Mexican President Felipe Calderon also issued a warning Friday morning on his Twitter account.

"An alert for Hurricane Karl in the nation's central states," Calderon said. "(It) could convert to a Category 4. It will enter through Veracruz around midday."

Texas could be spared any major problems because a storm surge occurs only near the landfall location, said CNN meteorologist Sean Morris.

Coastal flood advisories have been issued for south Texas, which means forecasters expect a small amount of coastal flooding but nothing serious, Morris said.

A larger threat to south Texas will come from several inches of rain that could cause flooding and mudslides. The area could see as much as 4 inches by Sunday, with isolated amounts of up to 6 inches in far southern Texas.
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Quoting oracle28:
so after all the conversation yesterday, there were NOT 3 hurricanes at once in 2005???
Correct.
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Quoting Want2learn:
Could someone please show in a picture of the trough that is supposedly going to pull Igor northward please.


You can see it over the NE and SE US on the Surface analysis.
Member Since: August 17, 2005 Posts: 26 Comments: 16874
so after all the conversation yesterday, there were NOT 3 hurricanes at once in 2005???
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Quoting StSimonsIslandGAGuy:
I wonder if the lack of major hurricane landfalls in the lower Bay of Campeche was taken into account when picking the site of the nuclear power plant.
Sure should have been and probably was in site plans ... I trust it was shut down (heard so on this blog) An EIS can be a pickup load of paper.
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68. WunderBlogAdmin (Admin)
Please stay on topic. Material which is off topic, or meant to drive the discussion in that direction will be removed.
HurricaneKarl has been heading (5.2degrees west of) West SouthWest
at an average speed of 5mph(~8km/h) moving between its last 2 positions

16Sep 09pmGMT - - 19.6n93.7w - - - 80mph - - 977mb - - NHC.Adv.#10
17Sep 12amGMT - - 19.7n94.1w - - - 80mph - - 971mb - - #10A
17Sep 03amGMT - - 19.7n94.5w - - 100mph - - 968mb - - #11
17Sep 06amGMT - - 19.7n94.8w - - 105mph - - 967mb - - #11A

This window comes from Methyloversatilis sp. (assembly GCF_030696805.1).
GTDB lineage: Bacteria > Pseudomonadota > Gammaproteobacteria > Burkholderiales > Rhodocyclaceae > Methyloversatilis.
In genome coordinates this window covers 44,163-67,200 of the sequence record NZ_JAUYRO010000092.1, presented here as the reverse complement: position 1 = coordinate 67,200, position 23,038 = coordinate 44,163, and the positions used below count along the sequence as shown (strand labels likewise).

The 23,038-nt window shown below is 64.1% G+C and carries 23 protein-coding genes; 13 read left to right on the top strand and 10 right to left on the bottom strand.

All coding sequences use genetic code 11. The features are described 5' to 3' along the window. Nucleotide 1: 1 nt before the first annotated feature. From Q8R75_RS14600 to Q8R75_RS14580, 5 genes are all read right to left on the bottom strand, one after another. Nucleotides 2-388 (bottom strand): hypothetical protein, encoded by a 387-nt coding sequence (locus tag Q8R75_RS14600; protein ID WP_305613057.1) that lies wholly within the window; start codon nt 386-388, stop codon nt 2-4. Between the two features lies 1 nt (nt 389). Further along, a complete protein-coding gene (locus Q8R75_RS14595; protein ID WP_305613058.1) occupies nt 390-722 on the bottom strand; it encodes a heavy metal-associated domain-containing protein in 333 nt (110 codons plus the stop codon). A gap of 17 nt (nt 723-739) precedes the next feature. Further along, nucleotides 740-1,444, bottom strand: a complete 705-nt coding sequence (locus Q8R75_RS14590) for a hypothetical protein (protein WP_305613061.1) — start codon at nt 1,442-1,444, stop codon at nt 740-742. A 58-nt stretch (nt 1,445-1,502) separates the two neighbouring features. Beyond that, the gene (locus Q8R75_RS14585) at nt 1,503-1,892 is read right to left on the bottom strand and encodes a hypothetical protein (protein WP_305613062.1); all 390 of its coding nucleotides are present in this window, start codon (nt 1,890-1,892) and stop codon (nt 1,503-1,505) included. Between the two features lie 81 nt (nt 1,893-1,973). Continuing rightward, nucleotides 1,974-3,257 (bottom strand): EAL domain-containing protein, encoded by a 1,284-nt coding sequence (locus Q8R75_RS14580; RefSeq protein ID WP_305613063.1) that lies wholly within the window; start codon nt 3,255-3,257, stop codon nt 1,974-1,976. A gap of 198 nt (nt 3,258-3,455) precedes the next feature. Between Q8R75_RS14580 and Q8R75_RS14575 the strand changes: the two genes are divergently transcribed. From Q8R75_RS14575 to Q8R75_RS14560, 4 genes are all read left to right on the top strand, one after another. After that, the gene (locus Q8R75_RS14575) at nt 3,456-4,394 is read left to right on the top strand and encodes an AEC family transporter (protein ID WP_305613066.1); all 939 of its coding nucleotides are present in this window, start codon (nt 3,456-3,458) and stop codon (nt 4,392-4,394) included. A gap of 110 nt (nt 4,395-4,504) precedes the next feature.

17Sep 09amGMT - - 19.7n95.3w - - 110mph - - 961mb - - #12
17Sep 12pmGMT - - 19.6n95.6w - - 120mph - - 956mb - - #12A
17Sep 03pmGMT - - 19.4n95.9w - - 120mph - - 967mb - - #13
17Sep 06pmGMT - - 19.2n96.4w - - 110mph - - 979mb - - #13A
17Sep 09pmGMT - - 19.1n96.6w - - - 90mph - - 985mb - - #14

Copy &paste 19.6n93.7w, 19.7n94.1w, 19.7n94.5w, 19.7n94.8w, 19.7n95.3w-19.6n95.6w, 19.6n95.6w-19.4n95.9w, 19.4n95.9w-19.2n96.4w, 19.2n96.4w-19.1n96.6w, mex, ver into the GreatCircleMapper for a look at the last 12*hours.
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Could someone please show in a picture of the trough that is supposedly going to pull Igor northward please.
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Thank you for the update and fresh new clean blog thread..

People let us try and keep it that way, please?

#42, P'Dan,
That population Map you posted of Mexico
I did not know the place that karl landed was that populated. for some reason I figured it was mostly desert or baron land. That is not good..
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Igor might end up being the largest hurricane on record if gale force winds extend 320 miles from center, which could translate into a radius of 640 miles. Record is 605 miles set by Faith in 1966.
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Quoting DestinJeff:


12z GFS still has it. 18z not run yet.



Let's hope that it doesn't pan out.
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Quoting StormSurgeon:
Have the long range models dropped any system possibly developing and moving in to the GOM?


i know the GFS is still developing one, Not sure how much support it has. And btw it is a longggggggggggg way out
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Quoting 1900hurricane:
The latest on Igorian structure:



Improved from earlier, but still not so good...
Yes I think he is simply using up his TCHP/OHC plus he is being squeezed by high pressure and surrounded by dry air both of his making and brough south by the troughs..
It will be interesting to see how long such a powerful storm can keep itself so intense when moving so slowly.
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Jeff co-founded the Weather Underground in 1995 while working on his Ph.D. He flew with the NOAA Hurricane Hunters from 1986-1990.